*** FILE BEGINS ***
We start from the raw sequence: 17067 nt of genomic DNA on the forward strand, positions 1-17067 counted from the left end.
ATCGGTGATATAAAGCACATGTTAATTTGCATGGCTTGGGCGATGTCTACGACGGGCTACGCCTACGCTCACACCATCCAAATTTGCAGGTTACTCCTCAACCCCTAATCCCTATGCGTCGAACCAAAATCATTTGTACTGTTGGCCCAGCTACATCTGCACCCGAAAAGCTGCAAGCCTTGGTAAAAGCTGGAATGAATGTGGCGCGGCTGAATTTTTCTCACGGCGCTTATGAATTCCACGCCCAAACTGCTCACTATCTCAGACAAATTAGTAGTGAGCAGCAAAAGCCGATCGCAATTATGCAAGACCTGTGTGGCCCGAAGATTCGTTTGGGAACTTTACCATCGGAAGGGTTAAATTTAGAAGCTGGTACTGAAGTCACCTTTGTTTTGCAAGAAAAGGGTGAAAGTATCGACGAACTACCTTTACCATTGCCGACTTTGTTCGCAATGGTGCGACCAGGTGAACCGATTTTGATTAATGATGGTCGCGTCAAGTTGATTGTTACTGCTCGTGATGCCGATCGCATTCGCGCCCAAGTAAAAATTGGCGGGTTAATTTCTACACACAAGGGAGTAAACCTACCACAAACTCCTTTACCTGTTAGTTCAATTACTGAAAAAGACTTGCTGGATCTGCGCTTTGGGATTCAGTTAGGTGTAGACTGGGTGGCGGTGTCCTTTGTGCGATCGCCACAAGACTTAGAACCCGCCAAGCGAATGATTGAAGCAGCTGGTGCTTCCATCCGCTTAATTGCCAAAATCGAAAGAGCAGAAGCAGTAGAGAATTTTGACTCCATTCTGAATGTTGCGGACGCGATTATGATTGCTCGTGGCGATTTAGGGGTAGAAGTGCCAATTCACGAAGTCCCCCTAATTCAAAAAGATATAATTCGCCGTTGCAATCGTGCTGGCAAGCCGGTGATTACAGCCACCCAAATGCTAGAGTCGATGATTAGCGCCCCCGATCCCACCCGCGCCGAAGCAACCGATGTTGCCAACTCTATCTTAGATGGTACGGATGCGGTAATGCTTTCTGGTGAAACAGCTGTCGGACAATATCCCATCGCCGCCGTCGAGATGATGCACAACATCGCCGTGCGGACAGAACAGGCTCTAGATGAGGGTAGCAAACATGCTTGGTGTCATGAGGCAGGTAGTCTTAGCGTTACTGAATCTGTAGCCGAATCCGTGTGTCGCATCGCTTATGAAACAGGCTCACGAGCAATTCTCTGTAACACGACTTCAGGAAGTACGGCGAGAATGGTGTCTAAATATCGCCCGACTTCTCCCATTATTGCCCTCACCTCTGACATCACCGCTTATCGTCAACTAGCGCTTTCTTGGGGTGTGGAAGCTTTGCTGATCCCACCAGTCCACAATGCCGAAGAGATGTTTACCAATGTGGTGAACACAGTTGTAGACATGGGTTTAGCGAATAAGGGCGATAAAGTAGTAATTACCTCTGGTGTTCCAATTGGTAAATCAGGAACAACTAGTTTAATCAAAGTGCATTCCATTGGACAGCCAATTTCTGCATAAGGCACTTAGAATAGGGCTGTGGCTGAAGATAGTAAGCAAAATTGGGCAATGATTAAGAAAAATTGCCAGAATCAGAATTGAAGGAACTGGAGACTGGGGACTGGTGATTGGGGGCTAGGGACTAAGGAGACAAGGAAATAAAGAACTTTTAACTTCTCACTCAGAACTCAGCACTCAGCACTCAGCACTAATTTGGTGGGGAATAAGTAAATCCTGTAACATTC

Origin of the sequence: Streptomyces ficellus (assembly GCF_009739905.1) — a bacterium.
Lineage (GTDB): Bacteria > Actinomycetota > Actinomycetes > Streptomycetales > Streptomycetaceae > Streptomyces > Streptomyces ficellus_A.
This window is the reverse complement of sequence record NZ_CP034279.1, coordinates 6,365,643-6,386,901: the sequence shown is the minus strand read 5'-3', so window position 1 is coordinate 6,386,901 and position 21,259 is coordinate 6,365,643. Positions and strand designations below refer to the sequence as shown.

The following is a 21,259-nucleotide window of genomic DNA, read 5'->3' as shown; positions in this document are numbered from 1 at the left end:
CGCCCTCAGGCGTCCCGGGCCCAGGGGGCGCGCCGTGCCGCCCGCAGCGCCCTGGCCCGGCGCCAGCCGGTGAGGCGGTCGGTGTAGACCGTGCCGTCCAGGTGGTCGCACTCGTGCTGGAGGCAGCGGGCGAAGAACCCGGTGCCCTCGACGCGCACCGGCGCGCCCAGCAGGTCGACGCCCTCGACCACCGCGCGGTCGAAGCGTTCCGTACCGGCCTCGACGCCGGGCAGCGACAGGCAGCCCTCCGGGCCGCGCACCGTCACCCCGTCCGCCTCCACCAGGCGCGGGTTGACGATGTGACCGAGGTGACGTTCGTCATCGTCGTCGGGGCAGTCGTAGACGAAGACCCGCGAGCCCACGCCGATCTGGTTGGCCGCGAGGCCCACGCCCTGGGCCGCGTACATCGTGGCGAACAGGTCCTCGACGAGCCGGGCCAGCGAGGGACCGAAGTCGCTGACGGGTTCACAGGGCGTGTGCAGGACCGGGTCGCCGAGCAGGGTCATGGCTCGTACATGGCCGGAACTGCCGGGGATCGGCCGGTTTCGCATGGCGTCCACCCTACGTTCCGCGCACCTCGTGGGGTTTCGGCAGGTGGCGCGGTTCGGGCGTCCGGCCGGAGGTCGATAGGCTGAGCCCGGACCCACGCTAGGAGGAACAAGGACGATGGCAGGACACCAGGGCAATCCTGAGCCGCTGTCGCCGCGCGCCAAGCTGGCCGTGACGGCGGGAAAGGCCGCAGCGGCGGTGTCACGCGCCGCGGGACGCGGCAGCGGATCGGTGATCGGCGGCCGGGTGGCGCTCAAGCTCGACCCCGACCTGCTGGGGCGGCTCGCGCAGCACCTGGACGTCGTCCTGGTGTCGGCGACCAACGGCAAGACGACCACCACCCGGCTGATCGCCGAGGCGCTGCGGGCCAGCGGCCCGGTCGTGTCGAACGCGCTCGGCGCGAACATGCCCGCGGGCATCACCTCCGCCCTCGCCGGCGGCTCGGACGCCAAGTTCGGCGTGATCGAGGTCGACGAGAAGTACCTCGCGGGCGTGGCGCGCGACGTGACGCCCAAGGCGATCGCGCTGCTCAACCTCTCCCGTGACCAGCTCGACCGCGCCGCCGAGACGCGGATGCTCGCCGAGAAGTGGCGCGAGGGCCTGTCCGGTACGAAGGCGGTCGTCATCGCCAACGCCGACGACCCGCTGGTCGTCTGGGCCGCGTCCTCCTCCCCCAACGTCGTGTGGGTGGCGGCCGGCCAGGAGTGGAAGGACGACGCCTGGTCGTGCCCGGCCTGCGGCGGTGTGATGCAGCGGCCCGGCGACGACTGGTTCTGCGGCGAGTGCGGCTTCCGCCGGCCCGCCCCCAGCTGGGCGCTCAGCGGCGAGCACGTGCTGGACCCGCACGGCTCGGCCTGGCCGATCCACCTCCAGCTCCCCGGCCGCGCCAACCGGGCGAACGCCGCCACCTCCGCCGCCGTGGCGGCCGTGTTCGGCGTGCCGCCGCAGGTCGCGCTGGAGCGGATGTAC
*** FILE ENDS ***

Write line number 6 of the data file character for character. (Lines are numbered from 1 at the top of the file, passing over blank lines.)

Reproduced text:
The following is a 21,259-nucleotide window of genomic DNA, read 5'->3' as shown; positions in this document are numbered from 1 at the left end: